May 11, 2018

Culture

Is the West Committing Suicide? A Review of Jonah Goldberg’s New Book

By: Jon Staab

I believe that, conceptually, we have reached the end of history. We are at the summit, and at this altitude left and right lose most of their meaning. Because when you are at the top of a mountain, any direction you turn—be it left toward socialism or right toward nationalism or in some other clever direction—the result is the same: You must go down, back whence you came.

This isn’t 1989, and the source of this quote isn’t Francis Fukuyama’s (in)famous essay “The End of History?” Found in the conclusion of Jonah Goldberg’s newest book, Suicide of the West: How the Rebirth of Tribalism, Populism, Nationalism, and Identity Politics is Destroying American Democracy, these words serve as a warning to readers, one reminiscent of Ronald Reagan’s warning just 57 years ago today, that “Freedom is never more than one generation away from extinction.”

Goldberg believes that the advent of Western liberalism was nothing short of a miracle—in fact, he refers to it as “the Miracle” throughout the book. A natural extension of Enlightenment thought, Goldberg argues that the institutions of Western liberalism, i.e. capitalism and democracy, were mere accidents, that the very cooperation required to produce such institutions is antithetical to human nature itself.

He argues that prior to and in the absence of these institutions, humans devolve and embrace their primal urge to form or join tribes in the interest of survival. It’s this us-versus-them mentality that now dominates contemporary political discourse, wherein individuals have become more concerned with “winning” than with upholding the values of life, liberty, the pursuit of happiness, and “earned success,” a foundational element of American exceptionalism that was coined by Arthur Brooks. This, above all else, places Western liberalism perilously close to permanent decay, Goldberg posits.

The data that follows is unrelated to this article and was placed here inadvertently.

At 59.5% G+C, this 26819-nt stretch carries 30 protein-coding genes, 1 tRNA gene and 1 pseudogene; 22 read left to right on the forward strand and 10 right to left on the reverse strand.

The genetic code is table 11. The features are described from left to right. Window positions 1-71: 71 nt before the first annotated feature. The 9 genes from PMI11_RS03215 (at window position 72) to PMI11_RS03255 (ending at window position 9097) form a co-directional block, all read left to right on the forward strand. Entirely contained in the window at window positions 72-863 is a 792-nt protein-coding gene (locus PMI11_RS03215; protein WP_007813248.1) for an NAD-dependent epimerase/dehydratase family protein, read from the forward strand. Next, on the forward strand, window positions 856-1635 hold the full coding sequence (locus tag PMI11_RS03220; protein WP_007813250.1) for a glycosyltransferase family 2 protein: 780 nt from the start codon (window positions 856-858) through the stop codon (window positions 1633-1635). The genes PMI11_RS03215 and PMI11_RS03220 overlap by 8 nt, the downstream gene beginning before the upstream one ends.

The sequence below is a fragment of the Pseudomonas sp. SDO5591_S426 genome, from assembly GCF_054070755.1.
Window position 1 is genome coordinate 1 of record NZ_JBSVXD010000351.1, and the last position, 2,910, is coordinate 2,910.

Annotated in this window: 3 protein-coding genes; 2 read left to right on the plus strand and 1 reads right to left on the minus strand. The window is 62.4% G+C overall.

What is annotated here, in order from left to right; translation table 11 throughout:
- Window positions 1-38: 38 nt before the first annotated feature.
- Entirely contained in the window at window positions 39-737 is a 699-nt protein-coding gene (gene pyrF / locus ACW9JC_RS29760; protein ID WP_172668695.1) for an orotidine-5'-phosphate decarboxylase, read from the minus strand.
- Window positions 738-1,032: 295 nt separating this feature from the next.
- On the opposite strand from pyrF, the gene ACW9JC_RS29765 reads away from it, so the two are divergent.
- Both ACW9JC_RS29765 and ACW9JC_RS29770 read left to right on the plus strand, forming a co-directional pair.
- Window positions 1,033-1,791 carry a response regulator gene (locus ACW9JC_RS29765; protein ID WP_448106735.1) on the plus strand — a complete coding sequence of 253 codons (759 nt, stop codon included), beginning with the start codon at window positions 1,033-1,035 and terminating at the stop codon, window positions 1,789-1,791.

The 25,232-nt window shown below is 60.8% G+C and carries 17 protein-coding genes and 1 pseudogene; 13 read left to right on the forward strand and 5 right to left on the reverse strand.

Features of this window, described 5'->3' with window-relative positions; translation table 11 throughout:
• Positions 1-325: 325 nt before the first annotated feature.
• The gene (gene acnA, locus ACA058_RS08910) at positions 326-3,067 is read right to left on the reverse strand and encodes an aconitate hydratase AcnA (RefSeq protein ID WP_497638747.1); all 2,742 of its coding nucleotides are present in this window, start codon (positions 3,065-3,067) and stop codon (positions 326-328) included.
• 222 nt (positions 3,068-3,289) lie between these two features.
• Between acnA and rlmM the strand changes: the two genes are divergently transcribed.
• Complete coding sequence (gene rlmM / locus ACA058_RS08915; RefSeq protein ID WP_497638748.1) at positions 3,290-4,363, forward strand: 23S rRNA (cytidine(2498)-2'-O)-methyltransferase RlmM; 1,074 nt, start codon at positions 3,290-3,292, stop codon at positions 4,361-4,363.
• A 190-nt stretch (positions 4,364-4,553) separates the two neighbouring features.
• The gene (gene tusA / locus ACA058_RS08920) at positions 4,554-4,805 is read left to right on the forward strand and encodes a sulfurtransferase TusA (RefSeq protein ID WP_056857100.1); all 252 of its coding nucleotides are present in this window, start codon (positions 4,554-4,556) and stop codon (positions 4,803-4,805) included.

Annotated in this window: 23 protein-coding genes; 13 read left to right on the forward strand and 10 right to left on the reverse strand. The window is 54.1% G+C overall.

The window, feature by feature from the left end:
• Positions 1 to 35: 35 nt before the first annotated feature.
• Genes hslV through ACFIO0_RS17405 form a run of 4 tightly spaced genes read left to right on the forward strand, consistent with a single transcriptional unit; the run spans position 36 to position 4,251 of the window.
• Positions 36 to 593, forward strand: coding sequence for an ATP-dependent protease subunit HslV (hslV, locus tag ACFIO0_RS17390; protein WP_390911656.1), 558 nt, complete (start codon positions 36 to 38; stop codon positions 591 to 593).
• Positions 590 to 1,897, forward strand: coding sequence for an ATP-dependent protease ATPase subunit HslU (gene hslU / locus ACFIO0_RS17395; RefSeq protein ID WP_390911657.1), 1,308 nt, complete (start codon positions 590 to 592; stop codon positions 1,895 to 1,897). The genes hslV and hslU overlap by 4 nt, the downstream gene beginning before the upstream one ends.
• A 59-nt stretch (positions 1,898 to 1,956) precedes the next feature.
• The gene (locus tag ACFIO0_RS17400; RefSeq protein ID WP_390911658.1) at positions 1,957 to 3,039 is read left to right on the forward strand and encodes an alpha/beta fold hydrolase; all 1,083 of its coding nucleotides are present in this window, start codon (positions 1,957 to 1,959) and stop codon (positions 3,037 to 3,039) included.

To hear him tell it, the title of his new book was purposefully chosen— but not because of some long-standing reverence for the ideas of James Burnham, author of Suicide of the West: An Essay on the Meaning and Destiny of Liberalism. Instead, Goldberg deliberately chose the title of his new book because suicide is a choice—we’re doing this to ourselves, by taking “the Miracle” for granted.

Australian scientist David Goodall died Thursday at the age of 104. It’s always sad to learn of someone’s death, but the passing of a 104-year-old rarely warrants international headlines. Goodall’s death, however, was atypical. An outspoken advocate of assisted suicide, Goodall took his own life, with the assistance of doctors in Switzerland. While euthanasia is a topic better suited for another forum, the fact that some humans are now complicit in the promotion of death (and even celebrate it because it seemingly represents an ill-defined notion of “dignity”) strikes at the heart of Goldberg’s powerful monograph.

James Madison wrote in “Federalist No. 55” that, “Had every Athenian citizen been a Socrates; every Athenian assembly would still have been a mob.” I couldn’t help but think of these words as I read stories of David Goodall’s life this morning. Despite his myriad accomplishments as an ecologist, the story of his life is now framed by the story of his death, one contextualized by widespread social acceptance. It’s this complicity in our self-imposed decline, our unwillingness to accept culpability in hastening its effects, that readers of Goldberg’s book should take to heart. We chose this, but we can stop it before it’s too late. The first step is to be grateful for everything “the Miracle” has provided. Otherwise, like Goldberg, I fear that Western liberalism’s fate may mirror that of Goodall as we descend from our perch atop the mountain of history, back whence we came.


Photo: amazon.com, Cover: Suicide of the West: How the Rebirth of Tribalism, Populism, Nationalism, and Identity Politics is Destroying American Democracy, by Jonah Goldberg

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